The Associated Press: Xerox Books $385M Charge Over State Medicaid Contracts
Xerox will book a pre-tax charge of around $385 million in the third quarter, after the business services and copier company announced that it will not complete the implementation of new Medicaid payment systems for Montana and California. The Norwalk, Connecticut, company said Tuesday that it will still process Medicaid claims in those states using existing systems to avoid interrupting any services. (10/13)

The Wall Street Journal: Centene Says Glass Lewis, ISS Back Health Net Acquisition
St. Louis-based Centene, a Medicaid-focused health insurer, is looking for the deal to boost its presence in California and other western states, while allowing for $150 million a year in synergies in the second year after closing. Health Net shareholders will receive 0.622 shares of Centene and $28.25 in cash for each share held. (Minaya, 10/13)

The Associated Press: Report: Budget Growth Due In Large Part To Medicaid Growth
A new report shows that growing Medicaid spending is responsible for much of the growth in the Virginia state budget. A report by the Joint Legislative Audit and Review Commission issued Tuesday showed that Medicaid spending rose by 75 percent from fiscal 2006 to 2016. That accounted for 25 percent of the state budget’s total growth from $32 billion to $47 billion during that time. (10/13)

The Associated Press: California's Sweeping New Social Policies Could Set Trend
California ends its legislative season having enacted some of the country's most aggressive social policies: Laws requiring student vaccinations, granting terminally ill people the right to take life-ending medications, and mandating equal pay for women were among dozens approved. The range of sweeping new laws in the most populous state reflects legislators' desire to set a national trend on progressive social and environmental issues while sidestepping more thorny economic matters. (10/13)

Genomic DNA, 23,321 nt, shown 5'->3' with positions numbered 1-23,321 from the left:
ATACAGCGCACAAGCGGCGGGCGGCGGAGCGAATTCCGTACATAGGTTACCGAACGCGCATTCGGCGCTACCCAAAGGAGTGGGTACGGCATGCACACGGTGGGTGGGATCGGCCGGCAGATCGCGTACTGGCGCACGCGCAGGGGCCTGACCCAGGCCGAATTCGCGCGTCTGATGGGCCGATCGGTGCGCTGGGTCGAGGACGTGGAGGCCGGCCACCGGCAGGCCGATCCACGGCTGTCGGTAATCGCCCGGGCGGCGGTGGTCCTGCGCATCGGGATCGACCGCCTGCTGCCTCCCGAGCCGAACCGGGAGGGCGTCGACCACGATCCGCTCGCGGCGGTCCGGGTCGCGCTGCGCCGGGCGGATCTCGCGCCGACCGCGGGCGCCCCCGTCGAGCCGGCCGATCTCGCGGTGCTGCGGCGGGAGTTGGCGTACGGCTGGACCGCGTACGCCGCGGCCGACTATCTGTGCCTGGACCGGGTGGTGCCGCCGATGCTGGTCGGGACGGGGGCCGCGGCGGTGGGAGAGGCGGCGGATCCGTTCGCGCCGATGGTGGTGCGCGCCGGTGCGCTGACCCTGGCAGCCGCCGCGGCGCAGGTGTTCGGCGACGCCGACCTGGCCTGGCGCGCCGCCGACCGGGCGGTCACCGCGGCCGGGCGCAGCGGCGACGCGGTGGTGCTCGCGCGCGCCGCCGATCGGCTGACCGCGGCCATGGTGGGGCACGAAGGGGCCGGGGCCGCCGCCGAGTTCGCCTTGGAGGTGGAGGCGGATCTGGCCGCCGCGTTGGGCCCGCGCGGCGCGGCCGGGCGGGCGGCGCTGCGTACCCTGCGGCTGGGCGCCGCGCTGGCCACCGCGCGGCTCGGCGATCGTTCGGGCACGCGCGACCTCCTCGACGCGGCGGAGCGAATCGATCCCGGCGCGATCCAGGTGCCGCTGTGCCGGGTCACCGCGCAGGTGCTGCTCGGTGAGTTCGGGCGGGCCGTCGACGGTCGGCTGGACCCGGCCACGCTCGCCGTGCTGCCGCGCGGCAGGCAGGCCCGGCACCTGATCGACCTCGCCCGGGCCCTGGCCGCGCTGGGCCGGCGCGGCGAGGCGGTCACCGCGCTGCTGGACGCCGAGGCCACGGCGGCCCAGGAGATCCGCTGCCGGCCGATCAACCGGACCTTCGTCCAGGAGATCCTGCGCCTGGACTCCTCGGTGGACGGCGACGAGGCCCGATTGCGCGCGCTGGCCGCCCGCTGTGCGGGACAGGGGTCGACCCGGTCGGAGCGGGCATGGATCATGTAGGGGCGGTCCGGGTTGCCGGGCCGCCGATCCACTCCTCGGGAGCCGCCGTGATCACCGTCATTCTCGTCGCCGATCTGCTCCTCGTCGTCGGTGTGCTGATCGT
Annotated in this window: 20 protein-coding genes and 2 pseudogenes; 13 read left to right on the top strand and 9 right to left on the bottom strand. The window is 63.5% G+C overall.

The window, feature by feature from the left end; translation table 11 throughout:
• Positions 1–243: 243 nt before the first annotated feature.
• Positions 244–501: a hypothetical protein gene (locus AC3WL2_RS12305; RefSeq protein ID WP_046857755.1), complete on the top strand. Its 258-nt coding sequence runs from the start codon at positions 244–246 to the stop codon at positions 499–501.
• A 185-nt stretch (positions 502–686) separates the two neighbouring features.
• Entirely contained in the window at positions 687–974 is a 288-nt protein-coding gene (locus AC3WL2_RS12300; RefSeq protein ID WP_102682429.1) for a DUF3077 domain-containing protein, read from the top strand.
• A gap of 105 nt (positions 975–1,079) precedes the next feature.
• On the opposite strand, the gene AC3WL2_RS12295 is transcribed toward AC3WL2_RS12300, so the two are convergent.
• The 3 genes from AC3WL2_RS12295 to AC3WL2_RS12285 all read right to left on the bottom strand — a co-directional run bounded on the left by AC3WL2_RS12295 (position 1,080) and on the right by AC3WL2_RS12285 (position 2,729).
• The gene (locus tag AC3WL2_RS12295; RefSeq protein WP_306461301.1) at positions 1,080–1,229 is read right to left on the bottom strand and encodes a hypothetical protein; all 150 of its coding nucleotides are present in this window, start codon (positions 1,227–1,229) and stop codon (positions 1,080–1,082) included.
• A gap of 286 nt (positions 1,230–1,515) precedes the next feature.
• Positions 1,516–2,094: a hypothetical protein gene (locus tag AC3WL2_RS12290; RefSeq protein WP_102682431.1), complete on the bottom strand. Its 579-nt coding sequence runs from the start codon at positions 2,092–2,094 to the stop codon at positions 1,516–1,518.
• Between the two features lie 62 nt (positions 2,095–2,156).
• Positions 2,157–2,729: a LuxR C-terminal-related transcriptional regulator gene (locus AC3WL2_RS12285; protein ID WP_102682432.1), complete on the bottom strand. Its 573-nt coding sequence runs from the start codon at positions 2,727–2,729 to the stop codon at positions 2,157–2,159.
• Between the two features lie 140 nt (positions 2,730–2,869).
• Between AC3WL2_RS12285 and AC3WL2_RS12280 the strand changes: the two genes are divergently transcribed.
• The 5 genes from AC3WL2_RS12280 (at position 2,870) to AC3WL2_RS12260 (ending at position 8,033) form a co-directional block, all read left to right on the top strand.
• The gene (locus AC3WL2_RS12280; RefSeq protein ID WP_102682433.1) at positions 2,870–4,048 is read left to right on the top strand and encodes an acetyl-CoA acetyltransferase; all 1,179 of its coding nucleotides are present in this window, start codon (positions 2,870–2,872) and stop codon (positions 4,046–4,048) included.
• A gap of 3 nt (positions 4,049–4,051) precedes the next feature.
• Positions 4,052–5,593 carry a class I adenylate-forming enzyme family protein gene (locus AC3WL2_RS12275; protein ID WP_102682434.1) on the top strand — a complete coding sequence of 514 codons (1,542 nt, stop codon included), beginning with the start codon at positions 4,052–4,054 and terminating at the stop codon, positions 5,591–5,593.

Los Angeles Times: Vaccines Required For Daycare Workers Under New California Law
A new California law will require daycare workers to have vaccinations for measles and whooping cough by next year. The law was approved this week by Gov. Jerry Brown nearly a year after California's worst measles outbreak in 24 years began at Disneyland, infecting more than 130 California residents and more than two dozen other people who resided out of state. (LIn II and Xia, 10/13)

NPR: California Doctors Get Advice On How To Provide Aid In Dying
Now that California has legalized aid in dying, advocacy groups are planning statewide education campaigns so doctors know what to do when patients ask for lethal medication to end their lives. One of the first stops for doctors new to the practice is a doctor-to-doctor toll-free helpline. It's staffed by physicians from states where the practice is legal, who have experience writing prescriptions for lethal medication. (Dembosky, 10/13)

Kaiser Health News is an editorially independent operating program of the Kaiser Family Foundation. (c) 2014 Kaiser Health News. All rights reserved.